Spring training losing its flavor
Pitchers and catchers reported last week, and everyone on the roster showed up a few days ago. Exhibition games in the Grapefruit League and Cactus League start this weekend.
Yet, I am not excited like I used to be. Is this a sign of a midlife crisis? Am I too old? So many questions to ponder.
I like to think I am the only one, but this is not a me problem. Most baseball fans I know can’t get worked up about it anymore. The images of guys working in Florida and Arizona do not capture a fan’s imagination anymore. The word “pitchers and catchers report” does not have fans looking at the calendar and counting down how many days until baseball season starts.
The Houston Astros turned out to be the story of spring training with players having a negative opinion of them for cheating by using electronic devices to steal signals. Players showed their courage for speaking out, but now that’s getting old. At some point, we all have to move on, no?
Spring training games mean nothing with players getting their work in, and watching prospects in those games does not get anyone excited since it’s not real live action. Those games turn out to be a borefest by the time four or five games are over with.
The fans attend spring training games just to get out of the cold weather up north and enjoy a relaxing atmosphere where they can enjoy the game knowing it doesn’t count rather than be stressed about it. But then it has to be boring after awhile, no?
This exercise becomes hell a week later. The games do not get anyone interested enough to watch, and it makes February even more horrible as a sports month. One can only take so much.
Too much exposure of spring training games on ESPN and MLB Network could have made these games so unbearable. It’s hard to take away anything out of it when there’s really nothing anyone can take from it. Players become bored themselves after three weeks.
It’s actually not a bad thing the regular season starts on March 26 this season. It may be early, but it beats watching exhibition games. This gives fans a chance to watch two weeks of regular season baseball before the NBA playoffs and Stanley Cup playoffs start.
But until then it’s a long wait. At least, baseball players spent way too much time on the Astros that they forgot to talk about how they are in their best shape of their lives or this is the year everything comes to together or whatever useless spring training lingo they can come up with.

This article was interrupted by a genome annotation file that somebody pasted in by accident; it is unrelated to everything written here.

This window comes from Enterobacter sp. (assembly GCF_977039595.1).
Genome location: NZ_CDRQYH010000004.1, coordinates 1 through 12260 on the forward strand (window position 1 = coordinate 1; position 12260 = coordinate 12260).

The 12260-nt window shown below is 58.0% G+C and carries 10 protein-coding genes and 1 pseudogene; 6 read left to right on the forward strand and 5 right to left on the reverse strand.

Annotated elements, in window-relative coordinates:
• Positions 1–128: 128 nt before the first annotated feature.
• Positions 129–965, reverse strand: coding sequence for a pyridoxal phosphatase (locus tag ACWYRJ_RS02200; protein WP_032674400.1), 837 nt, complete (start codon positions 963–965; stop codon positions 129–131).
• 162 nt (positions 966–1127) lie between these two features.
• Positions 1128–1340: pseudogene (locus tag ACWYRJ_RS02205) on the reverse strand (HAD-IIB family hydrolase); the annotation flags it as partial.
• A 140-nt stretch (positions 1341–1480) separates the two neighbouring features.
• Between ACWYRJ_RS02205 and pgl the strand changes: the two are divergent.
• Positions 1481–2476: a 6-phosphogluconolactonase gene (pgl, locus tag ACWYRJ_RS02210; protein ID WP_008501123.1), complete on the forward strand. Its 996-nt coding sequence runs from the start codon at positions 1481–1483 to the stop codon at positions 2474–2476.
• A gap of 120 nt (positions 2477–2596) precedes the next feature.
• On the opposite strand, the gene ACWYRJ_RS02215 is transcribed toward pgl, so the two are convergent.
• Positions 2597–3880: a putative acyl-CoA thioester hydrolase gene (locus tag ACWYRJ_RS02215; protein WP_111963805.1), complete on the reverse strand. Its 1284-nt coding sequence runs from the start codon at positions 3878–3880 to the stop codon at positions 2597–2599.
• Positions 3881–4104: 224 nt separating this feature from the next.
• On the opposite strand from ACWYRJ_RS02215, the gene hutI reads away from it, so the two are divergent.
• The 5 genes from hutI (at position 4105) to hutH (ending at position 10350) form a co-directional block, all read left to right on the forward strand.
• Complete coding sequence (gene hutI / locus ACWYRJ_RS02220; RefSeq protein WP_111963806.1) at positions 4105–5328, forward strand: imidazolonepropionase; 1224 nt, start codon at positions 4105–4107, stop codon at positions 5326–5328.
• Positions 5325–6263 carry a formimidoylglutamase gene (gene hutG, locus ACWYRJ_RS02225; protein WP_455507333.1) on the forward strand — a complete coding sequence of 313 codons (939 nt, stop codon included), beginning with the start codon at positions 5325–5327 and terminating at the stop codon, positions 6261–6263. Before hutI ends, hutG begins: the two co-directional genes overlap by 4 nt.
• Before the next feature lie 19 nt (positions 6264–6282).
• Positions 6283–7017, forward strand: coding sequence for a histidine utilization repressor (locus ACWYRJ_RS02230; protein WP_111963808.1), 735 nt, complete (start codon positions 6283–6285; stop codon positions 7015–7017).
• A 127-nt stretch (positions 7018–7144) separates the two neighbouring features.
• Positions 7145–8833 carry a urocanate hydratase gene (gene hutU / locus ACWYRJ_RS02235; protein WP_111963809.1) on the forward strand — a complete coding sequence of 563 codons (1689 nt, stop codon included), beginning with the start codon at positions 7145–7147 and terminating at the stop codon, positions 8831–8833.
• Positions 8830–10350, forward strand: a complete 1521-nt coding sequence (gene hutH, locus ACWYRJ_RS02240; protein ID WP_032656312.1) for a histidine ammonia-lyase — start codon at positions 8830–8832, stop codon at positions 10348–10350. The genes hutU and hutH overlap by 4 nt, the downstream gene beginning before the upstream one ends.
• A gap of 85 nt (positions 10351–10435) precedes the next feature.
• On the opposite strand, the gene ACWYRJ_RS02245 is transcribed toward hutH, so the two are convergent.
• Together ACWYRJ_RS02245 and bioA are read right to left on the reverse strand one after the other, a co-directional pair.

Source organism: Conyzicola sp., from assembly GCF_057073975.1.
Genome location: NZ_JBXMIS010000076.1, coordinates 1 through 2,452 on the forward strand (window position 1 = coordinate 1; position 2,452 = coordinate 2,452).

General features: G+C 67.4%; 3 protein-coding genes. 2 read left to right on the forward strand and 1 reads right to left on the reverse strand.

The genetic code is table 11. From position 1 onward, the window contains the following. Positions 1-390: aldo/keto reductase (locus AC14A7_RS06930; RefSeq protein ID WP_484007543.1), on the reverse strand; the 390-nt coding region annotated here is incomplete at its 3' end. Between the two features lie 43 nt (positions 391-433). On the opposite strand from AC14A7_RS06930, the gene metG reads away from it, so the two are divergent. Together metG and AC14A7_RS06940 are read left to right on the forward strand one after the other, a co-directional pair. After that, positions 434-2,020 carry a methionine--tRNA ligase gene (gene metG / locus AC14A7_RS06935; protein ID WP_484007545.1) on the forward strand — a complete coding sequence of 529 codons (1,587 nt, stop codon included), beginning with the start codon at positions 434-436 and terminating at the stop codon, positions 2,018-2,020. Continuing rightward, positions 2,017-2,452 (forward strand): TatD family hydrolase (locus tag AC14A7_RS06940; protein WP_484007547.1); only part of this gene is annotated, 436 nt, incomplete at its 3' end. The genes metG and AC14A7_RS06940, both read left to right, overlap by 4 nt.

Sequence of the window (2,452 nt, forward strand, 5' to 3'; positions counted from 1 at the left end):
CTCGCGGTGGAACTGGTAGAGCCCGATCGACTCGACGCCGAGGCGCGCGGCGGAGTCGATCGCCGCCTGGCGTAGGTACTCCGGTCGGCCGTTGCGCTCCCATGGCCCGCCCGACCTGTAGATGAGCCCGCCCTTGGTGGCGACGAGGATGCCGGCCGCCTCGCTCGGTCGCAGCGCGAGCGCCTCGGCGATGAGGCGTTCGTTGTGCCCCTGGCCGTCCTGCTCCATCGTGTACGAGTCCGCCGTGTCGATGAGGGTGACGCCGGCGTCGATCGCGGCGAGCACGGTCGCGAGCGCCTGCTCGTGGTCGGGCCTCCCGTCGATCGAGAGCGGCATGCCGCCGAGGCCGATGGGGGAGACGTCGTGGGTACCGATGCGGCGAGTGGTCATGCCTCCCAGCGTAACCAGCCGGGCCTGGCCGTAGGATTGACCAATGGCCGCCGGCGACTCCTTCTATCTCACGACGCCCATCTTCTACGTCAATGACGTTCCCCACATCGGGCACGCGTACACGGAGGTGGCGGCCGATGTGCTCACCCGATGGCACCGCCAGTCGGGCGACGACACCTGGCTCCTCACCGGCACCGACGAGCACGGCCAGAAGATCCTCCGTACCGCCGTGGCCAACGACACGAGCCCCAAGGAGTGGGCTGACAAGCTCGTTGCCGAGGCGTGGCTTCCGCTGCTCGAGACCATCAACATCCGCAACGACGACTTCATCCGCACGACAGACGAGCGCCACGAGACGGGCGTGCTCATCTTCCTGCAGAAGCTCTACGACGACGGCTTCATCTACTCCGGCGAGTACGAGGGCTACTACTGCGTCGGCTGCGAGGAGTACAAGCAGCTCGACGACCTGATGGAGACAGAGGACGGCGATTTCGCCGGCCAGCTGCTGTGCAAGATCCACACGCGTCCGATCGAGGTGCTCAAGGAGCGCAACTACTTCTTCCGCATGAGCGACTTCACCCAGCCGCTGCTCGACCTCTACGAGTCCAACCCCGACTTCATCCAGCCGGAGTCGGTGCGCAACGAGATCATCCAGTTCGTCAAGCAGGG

Overexposure of spring training games took the fun out of it a long time ago. It’s hard to say why. It’s basically now for the kids. But here’s the problem: The kids are not into baseball like they used to anymore since it’s too slow and not many players have personalities like the NBA and NFL have.
Baseball players rather hide and be anonymous rather than talk to the media and promote themselves to the fans. Teams prefer their players to do their work and say nothing. That could explain another reason why spring training lost its luster.
Maybe I am just old and so worn out with meaningless games that only benefit the owners since they make money out of it. That has to be it.
Fortunately, teams make money out of spring training games, so all is not lost. There’s some value that comes with it.
But for a geezer like me, it does not make it any better. It just becomes a waste of time that no one needs.
Yes, fans will tune in for a week just to get their baseball juice going, but then they will turn it off knowing these games are as boring as an XFL game or an NFL exhibition game. One can only enjoy a player playing for three innings and call it a day. In fact, it wouldn’t surprise anyone if managers now don’t even bother to feature their star players in spring training games. After all, the NFL teams started doing it in exhibition games.
Maybe it’s time to cut spring training games into two weeks and do it in late March.
That can make spring training games much more meaningful since guys have to get ready to go right away with the regular season games on the horizon.